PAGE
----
Enn Original News
Microbes Rapidly Consume Methane from Gulf Oil Disaster
October 25, 2010 10:29 AM - David A Gabel, ENN
The Deepwater Horizon spill was a horrible environmental disaster which caused the release of massive amounts of crude oil into the Gulf of Mexico. Methane, a natural greenhouse gas, was also released during the catastrophe. However, researchers have found that the methane is being consumed by microbes at a rate 10 to 100 times faster than previously believed. These microbes are essential in bringing the Gulf back to a healthier state.
Air Pollution Control by Trees
October 22, 2010 12:29 PM - Andy Soos, ENN
Trees and other vegetation must use what is in their environment. So it is not surprising to find that they absorb pollutants (natural or man made) which may be absorbed successfully or may cause the vegetation to die. Vegetation plays an unexpectedly large role in cleansing the atmosphere, a new study finds. The research, led by scientists at the National Center for Atmospheric Research (NCAR) in Boulder, Colo., uses observations, gene expression studies, and computer modeling to show that deciduous plants absorb about a third more of a common class of air-polluting chemicals than previously thought.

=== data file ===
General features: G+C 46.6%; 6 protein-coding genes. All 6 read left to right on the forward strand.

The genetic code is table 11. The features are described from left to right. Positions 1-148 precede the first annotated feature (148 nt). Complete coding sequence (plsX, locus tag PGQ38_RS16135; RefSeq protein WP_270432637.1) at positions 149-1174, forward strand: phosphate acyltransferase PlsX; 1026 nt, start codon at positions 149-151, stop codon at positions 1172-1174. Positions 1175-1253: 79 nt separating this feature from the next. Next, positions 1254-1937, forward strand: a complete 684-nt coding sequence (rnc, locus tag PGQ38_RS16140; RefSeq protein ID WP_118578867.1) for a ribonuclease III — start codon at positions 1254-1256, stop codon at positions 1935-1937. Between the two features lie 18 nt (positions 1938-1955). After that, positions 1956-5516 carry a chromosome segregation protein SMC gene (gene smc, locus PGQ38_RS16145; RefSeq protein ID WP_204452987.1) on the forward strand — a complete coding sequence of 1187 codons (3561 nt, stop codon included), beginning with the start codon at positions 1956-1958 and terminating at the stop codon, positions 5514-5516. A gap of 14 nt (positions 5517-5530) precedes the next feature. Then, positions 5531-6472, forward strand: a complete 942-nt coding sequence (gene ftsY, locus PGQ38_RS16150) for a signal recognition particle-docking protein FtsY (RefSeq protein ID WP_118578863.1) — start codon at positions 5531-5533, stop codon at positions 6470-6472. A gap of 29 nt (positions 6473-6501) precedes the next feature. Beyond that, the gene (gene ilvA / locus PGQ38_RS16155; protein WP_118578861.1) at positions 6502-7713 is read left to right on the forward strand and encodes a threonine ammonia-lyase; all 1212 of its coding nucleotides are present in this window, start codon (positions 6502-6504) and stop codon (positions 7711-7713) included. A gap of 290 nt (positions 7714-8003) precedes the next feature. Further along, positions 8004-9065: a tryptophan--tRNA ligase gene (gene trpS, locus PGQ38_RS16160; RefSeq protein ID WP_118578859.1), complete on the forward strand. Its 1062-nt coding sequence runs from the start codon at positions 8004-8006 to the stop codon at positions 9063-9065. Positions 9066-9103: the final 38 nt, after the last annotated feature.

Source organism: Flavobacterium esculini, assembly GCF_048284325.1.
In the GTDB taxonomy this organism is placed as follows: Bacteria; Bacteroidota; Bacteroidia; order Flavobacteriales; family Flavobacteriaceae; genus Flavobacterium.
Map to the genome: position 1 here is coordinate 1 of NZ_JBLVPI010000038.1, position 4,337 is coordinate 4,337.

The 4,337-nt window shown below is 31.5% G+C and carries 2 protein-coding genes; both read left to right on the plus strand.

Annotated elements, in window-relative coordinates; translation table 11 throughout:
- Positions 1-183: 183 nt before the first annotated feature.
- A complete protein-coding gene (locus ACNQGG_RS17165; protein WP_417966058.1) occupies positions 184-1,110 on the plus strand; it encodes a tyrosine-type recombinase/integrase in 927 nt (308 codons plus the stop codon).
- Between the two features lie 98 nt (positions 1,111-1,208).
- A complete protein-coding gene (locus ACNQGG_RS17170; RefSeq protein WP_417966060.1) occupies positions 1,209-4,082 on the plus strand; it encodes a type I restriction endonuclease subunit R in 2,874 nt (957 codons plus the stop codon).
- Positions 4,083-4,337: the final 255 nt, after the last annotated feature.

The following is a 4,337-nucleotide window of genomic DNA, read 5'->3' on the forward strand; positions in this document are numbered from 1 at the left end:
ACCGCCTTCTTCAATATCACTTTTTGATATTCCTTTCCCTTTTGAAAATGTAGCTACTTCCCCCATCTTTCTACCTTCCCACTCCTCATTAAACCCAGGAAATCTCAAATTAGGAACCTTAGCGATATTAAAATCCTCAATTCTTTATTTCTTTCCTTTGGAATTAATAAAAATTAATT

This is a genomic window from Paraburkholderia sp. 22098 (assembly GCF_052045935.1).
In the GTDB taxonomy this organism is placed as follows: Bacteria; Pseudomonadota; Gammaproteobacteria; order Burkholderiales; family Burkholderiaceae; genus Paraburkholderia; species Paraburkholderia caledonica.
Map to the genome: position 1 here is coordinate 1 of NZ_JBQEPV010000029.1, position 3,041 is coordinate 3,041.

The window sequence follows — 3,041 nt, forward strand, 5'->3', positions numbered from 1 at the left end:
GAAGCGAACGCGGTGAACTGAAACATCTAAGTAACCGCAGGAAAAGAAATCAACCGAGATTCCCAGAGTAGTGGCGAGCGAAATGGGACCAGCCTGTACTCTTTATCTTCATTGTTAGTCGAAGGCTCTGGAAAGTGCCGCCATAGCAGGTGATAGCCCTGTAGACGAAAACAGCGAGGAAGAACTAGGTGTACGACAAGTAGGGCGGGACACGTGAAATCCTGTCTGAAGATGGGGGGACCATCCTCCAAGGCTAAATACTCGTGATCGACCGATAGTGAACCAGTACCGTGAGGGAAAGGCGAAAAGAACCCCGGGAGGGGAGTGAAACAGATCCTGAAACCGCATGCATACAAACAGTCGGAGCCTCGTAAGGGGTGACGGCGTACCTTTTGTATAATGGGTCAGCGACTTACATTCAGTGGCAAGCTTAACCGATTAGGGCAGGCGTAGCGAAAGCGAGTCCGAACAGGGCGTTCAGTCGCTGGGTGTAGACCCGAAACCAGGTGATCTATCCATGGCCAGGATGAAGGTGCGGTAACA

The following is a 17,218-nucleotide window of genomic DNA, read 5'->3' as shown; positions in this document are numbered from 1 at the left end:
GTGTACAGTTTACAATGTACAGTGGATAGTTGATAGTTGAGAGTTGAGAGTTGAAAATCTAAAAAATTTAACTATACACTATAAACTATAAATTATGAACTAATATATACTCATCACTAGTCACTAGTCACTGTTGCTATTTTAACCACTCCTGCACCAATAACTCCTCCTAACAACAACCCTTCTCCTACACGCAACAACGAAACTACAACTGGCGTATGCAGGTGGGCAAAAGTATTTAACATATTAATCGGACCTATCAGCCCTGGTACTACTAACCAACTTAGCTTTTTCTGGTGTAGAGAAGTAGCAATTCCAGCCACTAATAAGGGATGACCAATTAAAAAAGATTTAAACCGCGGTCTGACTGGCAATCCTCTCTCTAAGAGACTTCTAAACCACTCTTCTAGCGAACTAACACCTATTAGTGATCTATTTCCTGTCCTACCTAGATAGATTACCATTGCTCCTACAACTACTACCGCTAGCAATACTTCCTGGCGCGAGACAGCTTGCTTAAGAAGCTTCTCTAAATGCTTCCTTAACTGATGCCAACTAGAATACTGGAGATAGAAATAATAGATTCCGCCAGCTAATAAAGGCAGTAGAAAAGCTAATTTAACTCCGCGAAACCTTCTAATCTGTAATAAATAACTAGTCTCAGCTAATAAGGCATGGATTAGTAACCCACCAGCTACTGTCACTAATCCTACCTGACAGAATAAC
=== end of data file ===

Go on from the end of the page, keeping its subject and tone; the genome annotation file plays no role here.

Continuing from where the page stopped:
The Promise of Fusion Power
October 22, 2010 10:53 AM - David A Gabel, ENN
It has been called the holy grail of energy technology; a perfectly clean source with an unlimited supply. Nuclear fusion has been demonstrated to be possible, but converting it to a viable energy source remains technically elusive. However, research on making fusion energy reality is in progress, and there are some who are convinced that there will be a day when this free and abundant source will arrive.
October 21, 2010 02:51 PM - Andy Soos. ENN